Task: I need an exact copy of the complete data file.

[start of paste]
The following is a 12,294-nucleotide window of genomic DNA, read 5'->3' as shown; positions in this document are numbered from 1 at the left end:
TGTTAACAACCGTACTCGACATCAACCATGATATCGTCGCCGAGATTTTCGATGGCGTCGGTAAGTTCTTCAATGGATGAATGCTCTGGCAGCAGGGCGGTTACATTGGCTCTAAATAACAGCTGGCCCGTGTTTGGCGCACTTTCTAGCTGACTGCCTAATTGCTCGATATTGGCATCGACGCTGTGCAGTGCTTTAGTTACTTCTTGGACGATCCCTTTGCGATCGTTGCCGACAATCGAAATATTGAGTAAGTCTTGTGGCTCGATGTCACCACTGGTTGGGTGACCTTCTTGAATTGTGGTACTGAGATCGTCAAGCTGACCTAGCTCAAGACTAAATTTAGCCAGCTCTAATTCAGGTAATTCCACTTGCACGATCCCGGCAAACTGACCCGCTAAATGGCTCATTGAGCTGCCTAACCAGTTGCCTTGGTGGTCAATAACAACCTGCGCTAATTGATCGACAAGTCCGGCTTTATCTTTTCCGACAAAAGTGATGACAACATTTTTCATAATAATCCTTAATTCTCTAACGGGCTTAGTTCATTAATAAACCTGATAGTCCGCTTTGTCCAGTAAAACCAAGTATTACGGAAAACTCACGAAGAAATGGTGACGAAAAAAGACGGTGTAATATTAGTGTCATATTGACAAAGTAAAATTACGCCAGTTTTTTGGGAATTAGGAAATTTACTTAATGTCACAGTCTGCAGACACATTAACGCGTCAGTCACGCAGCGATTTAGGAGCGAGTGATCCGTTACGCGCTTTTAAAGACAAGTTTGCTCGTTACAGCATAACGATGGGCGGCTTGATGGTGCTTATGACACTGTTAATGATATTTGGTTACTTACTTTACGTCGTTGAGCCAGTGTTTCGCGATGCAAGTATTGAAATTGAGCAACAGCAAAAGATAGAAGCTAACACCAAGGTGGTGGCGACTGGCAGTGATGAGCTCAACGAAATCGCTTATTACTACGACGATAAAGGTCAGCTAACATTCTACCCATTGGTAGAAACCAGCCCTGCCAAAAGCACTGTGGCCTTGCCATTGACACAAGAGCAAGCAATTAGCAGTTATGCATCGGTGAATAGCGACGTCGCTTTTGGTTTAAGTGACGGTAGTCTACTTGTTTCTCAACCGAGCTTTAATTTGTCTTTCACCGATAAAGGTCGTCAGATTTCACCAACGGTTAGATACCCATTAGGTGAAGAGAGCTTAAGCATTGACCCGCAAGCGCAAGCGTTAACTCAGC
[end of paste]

The following is a 12,294-nucleotide window of genomic DNA, read 5'->3' as shown; positions in this document are numbered from 1 at the left end:
TGTTAACAACCGTACTCGACATCAACCATGATATCGTCGCCGAGATTTTCGATGGCGTCGGTAAGTTCTTCAATGGATGAATGCTCTGGCAGCAGGGCGGTTACATTGGCTCTAAATAACAGCTGGCCCGTGTTTGGCGCACTTTCTAGCTGACTGCCTAATTGCTCGATATTGGCATCGACGCTGTGCAGTGCTTTAGTTACTTCTTGGACGATCCCTTTGCGATCGTTGCCGACAATCGAAATATTGAGTAAGTCTTGTGGCTCGATGTCACCACTGGTTGGGTGACCTTCTTGAATTGTGGTACTGAGATCGTCAAGCTGACCTAGCTCAAGACTAAATTTAGCCAGCTCTAATTCAGGTAATTCCACTTGCACGATCCCGGCAAACTGACCCGCTAAATGGCTCATTGAGCTGCCTAACCAGTTGCCTTGGTGGTCAATAACAACCTGCGCTAATTGATCGACAAGTCCGGCTTTATCTTTTCCGACAAAAGTGATGACAACATTTTTCATAATAATCCTTAATTCTCTAACGGGCTTAGTTCATTAATAAACCTGATAGTCCGCTTTGTCCAGTAAAACCAAGTATTACGGAAAACTCACGAAGAAATGGTGACGAAAAAAGACGGTGTAATATTAGTGTCATATTGACAAAGTAAAATTACGCCAGTTTTTTGGGAATTAGGAAATTTACTTAATGTCACAGTCTGCAGACACATTAACGCGTCAGTCACGCAGCGATTTAGGAGCGAGTGATCCGTTACGCGCTTTTAAAGACAAGTTTGCTCGTTACAGCATAACGATGGGCGGCTTGATGGTGCTTATGACACTGTTAATGATATTTGGTTACTTACTTTACGTCGTTGAGCCAGTGTTTCGCGATGCAAGTATTGAAATTGAGCAACAGCAAAAGATAGAAGCTAACACCAAGGTGGTGGCGACTGGCAGTGATGAGCTCAACGAAATCGCTTATTACTACGACGATAAAGGTCAGCTAACATTCTACCCATTGGTAGAAACCAGCCCTGCCAAAAGCACTGTGGCCTTGCCATTGACACAAGAGCAAGCAATTAGCAGTTATGCATCGGTGAATAGCGACGTCGCTTTTGGTTTAAGTGACGGTAGTCTACTTGTTTCTCAACCGAGCTTTAATTTGTCTTTCACCGATAAAGGTCGTCAGATTTCACCAACGGTTAGATACCCATTAGGTGAAGAGAGCTTAAGCATTGACCCGCAAGCGCAAGCGTTAACTCAGC